After a prolonged hiatus, the global economy is beginning to see signs of inflation stirring. In many countries, including the US where the inflation spike was one of the highest, the view is that inflationary pressures are building at a faster-than-expected pace. This has sparked concern that the years of fiscal stimulus and loose monetary policy may have finally come home to roost.
June saw the highest jumps in prices in many countries. In the US, inflation rose 5.4%, the highest level in 13 years, while in the eurozone, inflation was up 3%, the highest since 2011.
For Malaysia, the months from February to December last year marked a deflationary period, with inflation averaging minus 1.14%. The uptick came in January this year, with inflation, measured by the Consumer Price Index (CPI), rising 1.6%. Since then, inflation has been going up steadily, peaking at 3.4% in June before coming down to 2.2% in July.
The sharp uptick has caused the International Monetary Fund (IMF) to warn that the current inflationary pressure, which many economists have termed transitory, could be more persistent than expected.
For some two decades, inflation has stayed subdued despite the fact that in 2008, many central banks loosened monetary policy and pumped up fiscal spending to mitigate the adverse impact of the Global Financial Crisis. Since then, interest rates have remained low against a backdrop of benign inflation. In the last two years, in the midst of the Covid-19 pandemic, many countries have again unleashed a massive amount of money into their systems to reflate their economies.
Reflation is when the increase in price levels happens in an economy that is striving to achieve optimum growth and full employment. Reflation is, more often than not, induced by government policies during a period of economic slowdown or contraction, and some of the measures include tax cuts, infrastructure spending, lowering interest rates and increasing money supply.
Thus, reflation is seen as good, because the uptick in inflation is accompanied by economic growth, as opposed to the undesirable stagflation, a situation of no growth with rising inflation. Deflation, which is a fall in prices, is also not good if it is induced by a persistent fall in total aggregate demand.
In recent months, the global economy has begun to show green shoots of recovery as vaccination rates picked up and lockdowns eased. The wheels of commerce are running again, unleashing pent-up demand for goods and services. The IMF has forecast global growth in 2021 at 6%, and tapering to 4.9% in 2022.
Not surprisingly, in tandem with the recovery, the global economy has emerged from the low inflation mode it was mired in for most of 2020. While the IMF believes that it is transitional, it nevertheless warns that risks and uncertainties remain. Certainly, a view is that if the current round of rising inflation continues to inch up steadily, we may well be seeing the start of an era of high inflation caused by the prolonged period of loosening monetary policy and large-scale fiscal pump-priming.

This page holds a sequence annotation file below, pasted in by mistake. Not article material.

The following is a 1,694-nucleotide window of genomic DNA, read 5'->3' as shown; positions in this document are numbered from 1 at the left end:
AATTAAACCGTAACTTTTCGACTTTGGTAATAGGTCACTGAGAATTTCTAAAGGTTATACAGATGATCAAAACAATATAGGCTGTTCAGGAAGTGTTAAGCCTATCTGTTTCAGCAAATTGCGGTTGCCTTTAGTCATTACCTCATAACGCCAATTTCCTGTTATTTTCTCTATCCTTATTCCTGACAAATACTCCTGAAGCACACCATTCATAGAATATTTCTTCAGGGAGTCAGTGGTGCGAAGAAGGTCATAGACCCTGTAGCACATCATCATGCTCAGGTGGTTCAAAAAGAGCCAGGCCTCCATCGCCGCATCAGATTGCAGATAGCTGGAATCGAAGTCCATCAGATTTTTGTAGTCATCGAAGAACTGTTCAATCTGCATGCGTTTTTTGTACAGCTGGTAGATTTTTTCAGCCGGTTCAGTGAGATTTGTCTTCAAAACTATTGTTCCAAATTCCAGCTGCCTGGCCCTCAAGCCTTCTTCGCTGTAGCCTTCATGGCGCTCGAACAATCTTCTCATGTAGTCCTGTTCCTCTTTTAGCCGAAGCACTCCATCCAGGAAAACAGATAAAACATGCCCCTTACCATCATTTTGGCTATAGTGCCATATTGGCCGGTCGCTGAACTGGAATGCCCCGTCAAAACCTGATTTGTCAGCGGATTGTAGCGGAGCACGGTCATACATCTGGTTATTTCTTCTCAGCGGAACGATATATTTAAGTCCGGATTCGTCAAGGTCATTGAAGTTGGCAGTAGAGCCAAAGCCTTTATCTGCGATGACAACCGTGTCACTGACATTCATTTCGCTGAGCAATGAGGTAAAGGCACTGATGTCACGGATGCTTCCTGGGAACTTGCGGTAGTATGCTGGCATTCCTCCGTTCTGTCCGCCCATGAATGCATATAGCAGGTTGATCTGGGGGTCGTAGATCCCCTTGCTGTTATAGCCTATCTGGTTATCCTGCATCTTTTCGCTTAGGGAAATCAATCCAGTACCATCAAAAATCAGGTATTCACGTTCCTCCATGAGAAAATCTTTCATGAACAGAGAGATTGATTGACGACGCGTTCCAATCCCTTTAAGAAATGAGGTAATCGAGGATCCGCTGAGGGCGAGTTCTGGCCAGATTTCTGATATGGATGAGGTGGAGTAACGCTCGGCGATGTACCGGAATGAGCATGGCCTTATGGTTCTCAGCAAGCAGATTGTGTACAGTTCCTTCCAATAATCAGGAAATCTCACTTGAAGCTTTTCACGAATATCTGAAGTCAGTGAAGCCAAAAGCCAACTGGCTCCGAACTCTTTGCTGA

For now at least, the noise about inflation may be a tad overdone. In fact, it is not unusual that periods of economic recovery are often accompanied by higher inflation, which more accurately, should be reflation.
Very low or zero inflation is not necessarily good. An often-cited example is Japan, which has been in an almost deflationary period (some economists term it lowflation) for nearly two decades despite various efforts, including quantitative easing and low interest rates, by the government to reflate the economy. Today, Japan’s economy is experiencing low growth and low inflation, amid high government debt.
The IMF in a report notes that the recent rise in price levels across the globe reflects “unusual pandemic-related developments and transitory supply-demand mismatches”. Thus, it expects inflation to return to pre-pandemic levels in 2022, once the disruptions work their way through prices.
The Bank of International Settlements concurs, noting in a report that the higher inflation in recent months has been due to the rise in prices of pandemic-affected goods and services as well as supply-chain disruptions.
Inflation hawks will be watching out for signs of reflation becoming inflation. These would include spiralling wages and demand outstripping supply. Still, it is too early to sound the alarm, because a certain level of inflation may not be bad for the economy, and the benchmark for a tolerable inflation rate is often set at around 2%.